In Vincent’s writings we find numerous references to this vision of the church-communion: All of us make up a mystical body, but we’re all members of one another ... Every part of us is in such sympathy with one another and so interconnected that the pain of one is the pain of the other ... let’s rejoice when we hear the voice of our neighbor who rejoices, for he represents Our Lord to us; let’s rejoice at his successes, happy that he surpasses us in the honor and esteem of the world, in talent, grace, and virtue ... The first Christians had the custom of visiting one another, sympathizing with and consoling one another. Those duties of friendship have come down to us and have a Christian foundation; that’s what they did, and we still do it. Nothing similar is done among the Turks or the Indians, or even among the Jews; they uncover their heads only to greet one another. Originally, then, these things were gestures of charity; unfortunately, they’ve been cut off from their source. The way they’re practiced now is usually an abuse of them because they’re done to impress others, to put on airs through self-interest or from natural affection, and not because of unity of spirit and the feeling the Son of God came to establish in His Church, by which the faithful, as the members of Jesus Christ and having the same spirit He did, are joyful or sad with the joy or the sadness of their brothers and sisters (CCD:XII:221-223).

The Synod on the New Evangelization had asked religious to be witnesses of the humanizing power of the Gospel through a life of brotherhood. Taking a cue from this call, the Pope was asked a few questions about how religious should live together as brothers: “How can we keep commitments of the mission as well as those of community life? How can we combat the tendency toward individualism? How should we act toward brothers in difficulty or who live or create conflict? How can we combine justice and mercy in difficult cases?”

Pope Francis recalled the fact that the previous day he had met with the prior of Taizé, Frere Alois: There are Catholic, Calvinist, Lutheran, etc. monks at Taizé…. They all live a real life of brotherhood together. They are an impressive apostolic role model for young people. The fraternal community has an enormous power to call people together. The illnesses of the community, on the other hand, have power that destroys. The temptation against fraternity is that which is the most disruptive to progress in consecrated life. Sometimes living fraternally is difficult, but if it is not lived it is not productive. Work, even that which is “apostolic” can become an escape from fraternal life. If a person cannot live brotherhood he cannot live religious life.”

Religious brotherhood — continued the Pope — with all its possible diversity, is an experience of love that goes beyond conflicts. Community conflicts are inevitable: in a certain sense they need to happen, if the community is truly living sincere and honest relationships. That’s life. It does not make sense to think of living in a community in which there are brothers who are not experiencing difficulties in their lives. Something is missing from communities where there is no conflict. Reality dictates that there are conflicts in all families and all groups of people. And conflict must be faced head on: it should not be ignored. Covering it over just creates a pressure cooker that will eventually explode. A life without conflicts is not life. The stakes at play are high. We know that one of the fundamental principles of Pope Francis is that “unity is superior to conflict.” His words to religious should be read in light of Evangelii Gaudium, #226-230, where he wonders about “the acceptance of bearing conflict, of resolving it and transforming it into a link that leads to a new process” (EG, #227).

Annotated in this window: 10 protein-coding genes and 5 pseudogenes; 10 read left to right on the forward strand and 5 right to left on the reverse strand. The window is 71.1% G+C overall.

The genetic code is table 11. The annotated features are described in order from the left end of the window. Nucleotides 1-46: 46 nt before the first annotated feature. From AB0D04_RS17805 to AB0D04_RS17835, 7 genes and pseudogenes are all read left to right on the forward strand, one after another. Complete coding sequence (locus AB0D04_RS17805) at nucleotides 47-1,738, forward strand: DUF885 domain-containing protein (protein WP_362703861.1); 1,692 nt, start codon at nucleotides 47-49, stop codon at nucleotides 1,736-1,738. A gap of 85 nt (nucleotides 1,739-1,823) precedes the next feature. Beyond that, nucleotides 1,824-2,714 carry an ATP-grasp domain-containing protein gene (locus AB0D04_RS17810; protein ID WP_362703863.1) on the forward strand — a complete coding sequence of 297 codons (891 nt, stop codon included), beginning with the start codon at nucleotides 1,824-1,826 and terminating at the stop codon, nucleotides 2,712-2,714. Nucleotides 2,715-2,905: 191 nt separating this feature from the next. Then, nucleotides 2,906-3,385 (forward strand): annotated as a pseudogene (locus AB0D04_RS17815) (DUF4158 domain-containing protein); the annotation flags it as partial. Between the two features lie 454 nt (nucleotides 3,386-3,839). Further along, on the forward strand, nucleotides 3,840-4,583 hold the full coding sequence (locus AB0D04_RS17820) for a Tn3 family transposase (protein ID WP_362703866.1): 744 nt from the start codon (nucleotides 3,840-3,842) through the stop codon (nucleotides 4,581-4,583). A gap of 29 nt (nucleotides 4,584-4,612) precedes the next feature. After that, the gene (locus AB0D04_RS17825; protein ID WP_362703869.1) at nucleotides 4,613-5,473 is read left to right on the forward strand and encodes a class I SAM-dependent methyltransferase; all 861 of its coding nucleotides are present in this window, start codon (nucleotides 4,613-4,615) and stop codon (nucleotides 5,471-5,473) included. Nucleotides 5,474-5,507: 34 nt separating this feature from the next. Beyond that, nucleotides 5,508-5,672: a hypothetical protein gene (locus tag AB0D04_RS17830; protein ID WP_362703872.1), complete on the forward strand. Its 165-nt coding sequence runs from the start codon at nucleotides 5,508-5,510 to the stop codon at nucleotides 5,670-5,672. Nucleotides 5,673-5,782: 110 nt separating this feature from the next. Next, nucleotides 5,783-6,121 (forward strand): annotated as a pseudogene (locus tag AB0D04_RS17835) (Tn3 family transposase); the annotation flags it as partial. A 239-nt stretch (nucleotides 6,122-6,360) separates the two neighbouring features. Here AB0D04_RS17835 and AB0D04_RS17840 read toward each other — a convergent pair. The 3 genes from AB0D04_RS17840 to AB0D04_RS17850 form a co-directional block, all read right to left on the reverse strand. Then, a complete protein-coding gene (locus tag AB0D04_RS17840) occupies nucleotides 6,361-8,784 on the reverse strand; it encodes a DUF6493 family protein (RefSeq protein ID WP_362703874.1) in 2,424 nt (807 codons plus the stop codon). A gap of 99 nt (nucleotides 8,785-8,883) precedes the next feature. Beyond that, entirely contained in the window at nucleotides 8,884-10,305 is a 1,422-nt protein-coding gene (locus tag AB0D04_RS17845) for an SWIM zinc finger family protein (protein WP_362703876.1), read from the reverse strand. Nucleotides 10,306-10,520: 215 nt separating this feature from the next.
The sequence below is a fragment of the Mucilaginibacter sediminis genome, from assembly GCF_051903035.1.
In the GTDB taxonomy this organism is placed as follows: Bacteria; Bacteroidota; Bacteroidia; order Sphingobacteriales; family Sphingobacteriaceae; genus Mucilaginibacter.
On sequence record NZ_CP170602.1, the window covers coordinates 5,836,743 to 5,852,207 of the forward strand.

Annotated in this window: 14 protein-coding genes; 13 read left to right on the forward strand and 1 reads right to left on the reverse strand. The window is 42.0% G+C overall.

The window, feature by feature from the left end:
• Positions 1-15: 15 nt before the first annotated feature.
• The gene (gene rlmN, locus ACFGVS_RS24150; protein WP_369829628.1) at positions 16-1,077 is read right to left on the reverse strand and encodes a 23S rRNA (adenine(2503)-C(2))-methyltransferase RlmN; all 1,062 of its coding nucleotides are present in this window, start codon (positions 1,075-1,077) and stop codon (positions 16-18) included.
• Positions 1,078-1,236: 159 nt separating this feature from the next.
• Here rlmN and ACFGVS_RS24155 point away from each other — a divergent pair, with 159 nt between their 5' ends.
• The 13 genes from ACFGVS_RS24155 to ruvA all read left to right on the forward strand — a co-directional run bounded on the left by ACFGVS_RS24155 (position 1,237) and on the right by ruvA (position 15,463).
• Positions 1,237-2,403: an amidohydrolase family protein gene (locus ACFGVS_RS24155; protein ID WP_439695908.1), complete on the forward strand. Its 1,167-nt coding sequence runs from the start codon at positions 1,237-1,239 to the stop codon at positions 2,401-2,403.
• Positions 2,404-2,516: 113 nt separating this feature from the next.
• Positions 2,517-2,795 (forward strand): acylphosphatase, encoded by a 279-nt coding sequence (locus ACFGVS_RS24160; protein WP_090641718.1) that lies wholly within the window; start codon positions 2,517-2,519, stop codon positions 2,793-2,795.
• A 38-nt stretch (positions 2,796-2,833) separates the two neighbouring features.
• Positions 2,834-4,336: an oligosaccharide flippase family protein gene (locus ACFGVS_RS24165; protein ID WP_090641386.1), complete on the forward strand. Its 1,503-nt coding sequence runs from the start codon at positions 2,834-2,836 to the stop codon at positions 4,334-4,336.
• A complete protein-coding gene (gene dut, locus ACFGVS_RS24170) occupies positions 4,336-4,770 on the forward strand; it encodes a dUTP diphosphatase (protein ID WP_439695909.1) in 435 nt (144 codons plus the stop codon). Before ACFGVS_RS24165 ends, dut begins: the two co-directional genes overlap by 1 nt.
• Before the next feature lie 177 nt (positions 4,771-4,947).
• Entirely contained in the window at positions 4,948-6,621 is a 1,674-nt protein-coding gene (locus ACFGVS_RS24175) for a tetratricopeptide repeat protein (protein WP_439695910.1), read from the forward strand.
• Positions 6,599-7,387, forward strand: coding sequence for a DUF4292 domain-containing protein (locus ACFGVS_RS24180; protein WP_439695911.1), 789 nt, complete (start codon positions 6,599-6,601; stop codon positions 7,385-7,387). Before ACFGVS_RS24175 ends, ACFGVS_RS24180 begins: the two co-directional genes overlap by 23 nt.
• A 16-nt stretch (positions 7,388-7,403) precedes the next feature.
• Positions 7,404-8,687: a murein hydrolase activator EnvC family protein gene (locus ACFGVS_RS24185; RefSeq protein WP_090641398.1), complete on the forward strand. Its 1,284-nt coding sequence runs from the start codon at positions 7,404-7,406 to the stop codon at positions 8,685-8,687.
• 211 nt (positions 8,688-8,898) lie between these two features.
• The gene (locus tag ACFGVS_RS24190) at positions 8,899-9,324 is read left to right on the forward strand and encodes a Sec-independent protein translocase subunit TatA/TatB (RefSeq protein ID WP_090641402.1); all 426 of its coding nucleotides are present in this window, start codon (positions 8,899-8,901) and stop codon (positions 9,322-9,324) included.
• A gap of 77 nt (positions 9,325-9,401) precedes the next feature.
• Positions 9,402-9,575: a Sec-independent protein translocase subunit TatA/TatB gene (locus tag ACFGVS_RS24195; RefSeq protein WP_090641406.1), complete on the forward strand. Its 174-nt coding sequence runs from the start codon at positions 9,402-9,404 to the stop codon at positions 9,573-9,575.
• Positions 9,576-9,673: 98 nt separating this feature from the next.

It is important to recall that for Bergoglio personal fulfillment is never an exclusively individual undertaking, but collective, communitarian. Conflict in this sense can, and even should evolve in a process of maturation.

“It is true,” — Pope Francis continued — “sometimes we are very cruel. We all experience the temptation to criticize for personal satisfactions or to gain personal advantage. Sometimes the problems in the brotherhood are due to fragile personalities, in which case the help of a professional, a psychologist, should be sought. There is no need to be afraid of this: one need not fear necessarily succumbing to psychologism. But never, never should we act like managers when dealing with conflicts in the brotherhood. We should involve the heart.

We should treat brothers: with Eucharistic tenderness. We need to caress conflicts … Eucharistic tenderness does not mask conflict but rather helps us to confront it like people [11] .

To evangelize that which is human

The Post-Synodal Apostolic Exhortation of John Paul II, Vita Consecrata, states: Consecrated persons, because of their specific vocation, are called to manifest the unity between self-evangelization and witness, between interior renewal and apostolic fervor, between being and acting, showing that dynamism arises always from the first element of each of these pairs (Vita Coinsecrata, #81)

We could express that same idea in the following words: consecrated life states that evangelization begins with oneself and that evangelization of others is to be viewed from the perspective of the evangelizing process of oneself. We are not separating “oneself” from “being present for others” nor are we proposing some chronological movement. In fact, there is a close relationship between growth in following Jesus Christ and gifting the gospel to others … communicating the faith. As one follows Christ more closely, one grows in faith and that growth in faith implies the proclamation of the gospel to others. At stake in all of this is the truth and sincerity: those who evangelize are wholly involved in this process, involved in a radical manner, that is, they live the gospel that they proclaim to others.